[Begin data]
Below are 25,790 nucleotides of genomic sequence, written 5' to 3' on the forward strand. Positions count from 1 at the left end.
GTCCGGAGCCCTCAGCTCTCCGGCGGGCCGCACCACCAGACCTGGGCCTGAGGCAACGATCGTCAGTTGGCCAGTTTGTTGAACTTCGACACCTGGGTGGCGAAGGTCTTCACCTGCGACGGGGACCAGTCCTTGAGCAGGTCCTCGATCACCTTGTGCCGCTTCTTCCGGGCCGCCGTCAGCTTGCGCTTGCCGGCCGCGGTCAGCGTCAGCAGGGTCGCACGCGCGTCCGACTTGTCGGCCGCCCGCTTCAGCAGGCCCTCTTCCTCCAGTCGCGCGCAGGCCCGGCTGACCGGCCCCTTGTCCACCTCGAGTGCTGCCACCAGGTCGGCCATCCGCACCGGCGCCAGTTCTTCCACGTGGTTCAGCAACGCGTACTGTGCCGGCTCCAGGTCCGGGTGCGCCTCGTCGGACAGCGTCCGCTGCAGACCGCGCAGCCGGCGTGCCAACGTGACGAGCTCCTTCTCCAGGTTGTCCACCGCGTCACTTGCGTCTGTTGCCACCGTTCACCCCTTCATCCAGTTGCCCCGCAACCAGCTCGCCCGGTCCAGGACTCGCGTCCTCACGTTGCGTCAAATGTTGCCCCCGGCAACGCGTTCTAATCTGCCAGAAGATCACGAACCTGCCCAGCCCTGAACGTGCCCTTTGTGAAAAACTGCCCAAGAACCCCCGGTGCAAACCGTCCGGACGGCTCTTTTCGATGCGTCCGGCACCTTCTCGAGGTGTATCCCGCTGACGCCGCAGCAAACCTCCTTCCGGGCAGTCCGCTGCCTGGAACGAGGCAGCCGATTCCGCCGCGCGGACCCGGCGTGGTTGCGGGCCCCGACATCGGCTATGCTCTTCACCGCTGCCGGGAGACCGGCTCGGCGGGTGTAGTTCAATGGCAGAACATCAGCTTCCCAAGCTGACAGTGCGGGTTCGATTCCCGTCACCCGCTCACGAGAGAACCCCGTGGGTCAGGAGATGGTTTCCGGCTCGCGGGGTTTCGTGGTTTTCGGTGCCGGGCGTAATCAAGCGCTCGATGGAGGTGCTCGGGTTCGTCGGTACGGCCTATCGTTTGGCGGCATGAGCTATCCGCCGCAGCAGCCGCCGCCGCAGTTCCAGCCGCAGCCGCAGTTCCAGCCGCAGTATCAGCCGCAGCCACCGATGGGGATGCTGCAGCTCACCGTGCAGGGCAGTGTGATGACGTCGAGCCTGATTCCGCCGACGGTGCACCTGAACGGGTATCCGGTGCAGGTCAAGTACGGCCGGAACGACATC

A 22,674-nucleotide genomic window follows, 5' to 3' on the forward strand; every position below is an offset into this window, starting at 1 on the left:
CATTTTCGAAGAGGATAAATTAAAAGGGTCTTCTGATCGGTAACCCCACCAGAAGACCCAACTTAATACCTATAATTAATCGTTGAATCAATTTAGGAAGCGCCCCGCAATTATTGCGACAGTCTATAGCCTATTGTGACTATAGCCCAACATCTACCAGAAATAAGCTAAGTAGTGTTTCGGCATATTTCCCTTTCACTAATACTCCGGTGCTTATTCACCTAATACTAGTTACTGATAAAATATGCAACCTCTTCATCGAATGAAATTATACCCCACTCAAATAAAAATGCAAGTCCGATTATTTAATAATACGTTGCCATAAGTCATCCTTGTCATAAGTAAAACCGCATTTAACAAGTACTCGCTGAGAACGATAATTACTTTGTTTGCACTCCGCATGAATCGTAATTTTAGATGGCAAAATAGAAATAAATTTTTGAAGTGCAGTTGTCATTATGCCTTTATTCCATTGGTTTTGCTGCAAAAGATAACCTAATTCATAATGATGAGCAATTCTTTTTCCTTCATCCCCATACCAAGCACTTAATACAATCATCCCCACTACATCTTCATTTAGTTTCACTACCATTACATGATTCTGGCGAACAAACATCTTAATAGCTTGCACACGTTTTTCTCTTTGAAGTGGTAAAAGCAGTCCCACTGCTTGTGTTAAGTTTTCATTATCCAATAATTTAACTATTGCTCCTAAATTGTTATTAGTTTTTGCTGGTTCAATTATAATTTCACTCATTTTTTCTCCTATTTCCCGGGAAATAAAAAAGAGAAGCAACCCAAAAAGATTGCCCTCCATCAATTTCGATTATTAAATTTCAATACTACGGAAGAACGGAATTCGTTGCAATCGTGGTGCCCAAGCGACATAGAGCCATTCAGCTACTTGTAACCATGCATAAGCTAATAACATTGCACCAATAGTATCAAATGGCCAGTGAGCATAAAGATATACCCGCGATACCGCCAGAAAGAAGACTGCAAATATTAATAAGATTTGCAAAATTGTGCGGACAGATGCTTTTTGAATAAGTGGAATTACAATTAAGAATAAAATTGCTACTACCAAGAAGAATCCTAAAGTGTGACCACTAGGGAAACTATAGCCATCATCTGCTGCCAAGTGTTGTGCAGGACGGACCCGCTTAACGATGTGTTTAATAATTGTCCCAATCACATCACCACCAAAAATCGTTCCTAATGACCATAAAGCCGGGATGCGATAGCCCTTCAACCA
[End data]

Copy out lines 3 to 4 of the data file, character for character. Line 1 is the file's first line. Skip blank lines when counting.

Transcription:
A 22,674-nucleotide genomic window follows, 5' to 3' on the forward strand; every position below is an offset into this window, starting at 1 on the left:
CATTTTCGAAGAGGATAAATTAAAAGGGTCTTCTGATCGGTAACCCCACCAGAAGACCCAACTTAATACCTATAATTAATCGTTGAATCAATTTAGGAAGCGCCCCGCAATTATTGCGACAGTCTATAGCCTATTGTGACTATAGCCCAACATCTACCAGAAATAAGCTAAGTAGTGTTTCGGCATATTTCCCTTTCACTAATACTCCGGTGCTTATTCACCTAATACTAGTTACTGATAAAATATGCAACCTCTTCATCGAATGAAATTATACCCCACTCAAATAAAAATGCAAGTCCGATTATTTAATAATACGTTGCCATAAGTCATCCTTGTCATAAGTAAAACCGCATTTAACAAGTACTCGCTGAGAACGATAATTACTTTGTTTGCACTCCGCATGAATCGTAATTTTAGATGGCAAAATAGAAATAAATTTTTGAAGTGCAGTTGTCATTATGCCTTTATTCCATTGGTTTTGCTGCAAAAGATAACCTAATTCATAATGATGAGCAATTCTTTTTCCTTCATCCCCATACCAAGCACTTAATACAATCATCCCCACTACATCTTCATTTAGTTTCACTACCATTACATGATTCTGGCGAACAAACATCTTAATAGCTTGCACACGTTTTTCTCTTTGAAGTGGTAAAAGCAGTCCCACTGCTTGTGTTAAGTTTTCATTATCCAATAATTTAACTATTGCTCCTAAATTGTTATTAGTTTTTGCTGGTTCAATTATAATTTCACTCATTTTTTCTCCTATTTCCCGGGAAATAAAAAAGAGAAGCAACCCAAAAAGATTGCCCTCCATCAATTTCGATTATTAAATTTCAATACTACGGAAGAACGGAATTCGTTGCAATCGTGGTGCCCAAGCGACATAGAGCCATTCAGCTACTTGTAACCATGCATAAGCTAATAACATTGCACCAATAGTATCAAATGGCCAGTGAGCATAAAGATATACCCGCGATACCGCCAGAAAGAAGACTGCAAATATTAATAAGATTTGCAAAATTGTGCGGACAGATGCTTTTTGAATAAGTGGAATTACAATTAAGAATAAAATTGCTACTACCAAGAAGAATCCTAAAGTGTGACCACTAGGGAAACTATAGCCATCATCTGCTGCCAAGTGTTGTGCAGGACGGACCCGCTTAACGATGTGTTTAATAATTGTCCCAATCACATCACCACCAAAAATCGTTCCTAATGACCATAAAGCCGGGATGCGATAGCCCTTCAACCA